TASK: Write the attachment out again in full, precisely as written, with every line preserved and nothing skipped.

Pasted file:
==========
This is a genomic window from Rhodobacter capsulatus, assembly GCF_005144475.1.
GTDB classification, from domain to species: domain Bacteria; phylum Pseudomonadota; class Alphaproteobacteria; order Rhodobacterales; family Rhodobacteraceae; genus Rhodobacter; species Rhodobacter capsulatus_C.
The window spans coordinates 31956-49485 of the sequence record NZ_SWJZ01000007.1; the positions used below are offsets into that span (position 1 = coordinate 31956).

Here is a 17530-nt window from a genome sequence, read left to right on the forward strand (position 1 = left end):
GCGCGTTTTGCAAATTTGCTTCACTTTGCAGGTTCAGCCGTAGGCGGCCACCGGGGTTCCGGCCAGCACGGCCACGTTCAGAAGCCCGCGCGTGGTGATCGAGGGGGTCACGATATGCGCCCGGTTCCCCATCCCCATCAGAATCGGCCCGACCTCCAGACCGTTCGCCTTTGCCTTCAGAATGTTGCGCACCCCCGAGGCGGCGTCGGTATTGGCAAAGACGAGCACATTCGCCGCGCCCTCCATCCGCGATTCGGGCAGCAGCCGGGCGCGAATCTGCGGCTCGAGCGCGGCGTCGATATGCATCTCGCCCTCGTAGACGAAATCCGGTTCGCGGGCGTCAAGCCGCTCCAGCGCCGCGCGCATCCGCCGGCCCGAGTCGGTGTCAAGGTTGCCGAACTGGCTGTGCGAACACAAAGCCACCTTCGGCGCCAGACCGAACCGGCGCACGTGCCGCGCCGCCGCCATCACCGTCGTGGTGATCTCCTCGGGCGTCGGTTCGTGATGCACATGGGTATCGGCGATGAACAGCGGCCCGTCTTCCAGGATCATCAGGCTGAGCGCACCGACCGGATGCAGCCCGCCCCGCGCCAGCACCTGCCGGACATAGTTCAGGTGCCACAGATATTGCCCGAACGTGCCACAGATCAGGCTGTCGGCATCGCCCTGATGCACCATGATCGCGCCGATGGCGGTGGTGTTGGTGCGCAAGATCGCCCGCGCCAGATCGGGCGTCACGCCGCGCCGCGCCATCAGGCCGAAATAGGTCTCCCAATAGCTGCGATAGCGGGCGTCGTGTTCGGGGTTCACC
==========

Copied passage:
This is a genomic window from Rhodobacter capsulatus, assembly GCF_005144475.1.
GTDB classification, from domain to species: domain Bacteria; phylum Pseudomonadota; class Alphaproteobacteria; order Rhodobacterales; family Rhodobacteraceae; genus Rhodobacter; species Rhodobacter capsulatus_C.
The window spans coordinates 31956-49485 of the sequence record NZ_SWJZ01000007.1; the positions used below are offsets into that span (position 1 = coordinate 31956).

Here is a 17530-nt window from a genome sequence, read left to right on the forward strand (position 1 = left end):
GCGCGTTTTGCAAATTTGCTTCACTTTGCAGGTTCAGCCGTAGGCGGCCACCGGGGTTCCGGCCAGCACGGCCACGTTCAGAAGCCCGCGCGTGGTGATCGAGGGGGTCACGATATGCGCCCGGTTCCCCATCCCCATCAGAATCGGCCCGACCTCCAGACCGTTCGCCTTTGCCTTCAGAATGTTGCGCACCCCCGAGGCGGCGTCGGTATTGGCAAAGACGAGCACATTCGCCGCGCCCTCCATCCGCGATTCGGGCAGCAGCCGGGCGCGAATCTGCGGCTCGAGCGCGGCGTCGATATGCATCTCGCCCTCGTAGACGAAATCCGGTTCGCGGGCGTCAAGCCGCTCCAGCGCCGCGCGCATCCGCCGGCCCGAGTCGGTGTCAAGGTTGCCGAACTGGCTGTGCGAACACAAAGCCACCTTCGGCGCCAGACCGAACCGGCGCACGTGCCGCGCCGCCGCCATCACCGTCGTGGTGATCTCCTCGGGCGTCGGTTCGTGATGCACATGGGTATCGGCGATGAACAGCGGCCCGTCTTCCAGGATCATCAGGCTGAGCGCACCGACCGGATGCAGCCCGCCCCGCGCCAGCACCTGCCGGACATAGTTCAGGTGCCACAGATATTGCCCGAACGTGCCACAGATCAGGCTGTCGGCATCGCCCTGATGCACCATGATCGCGCCGATGGCGGTGGTGTTGGTGCGCAAGATCGCCCGCGCCAGATCGGGCGTCACGCCGCGCCGCGCCATCAGGCCGAAATAGGTCTCCCAATAGCTGCGATAGCGGGCGTCGTGTTCGGGGTTCACC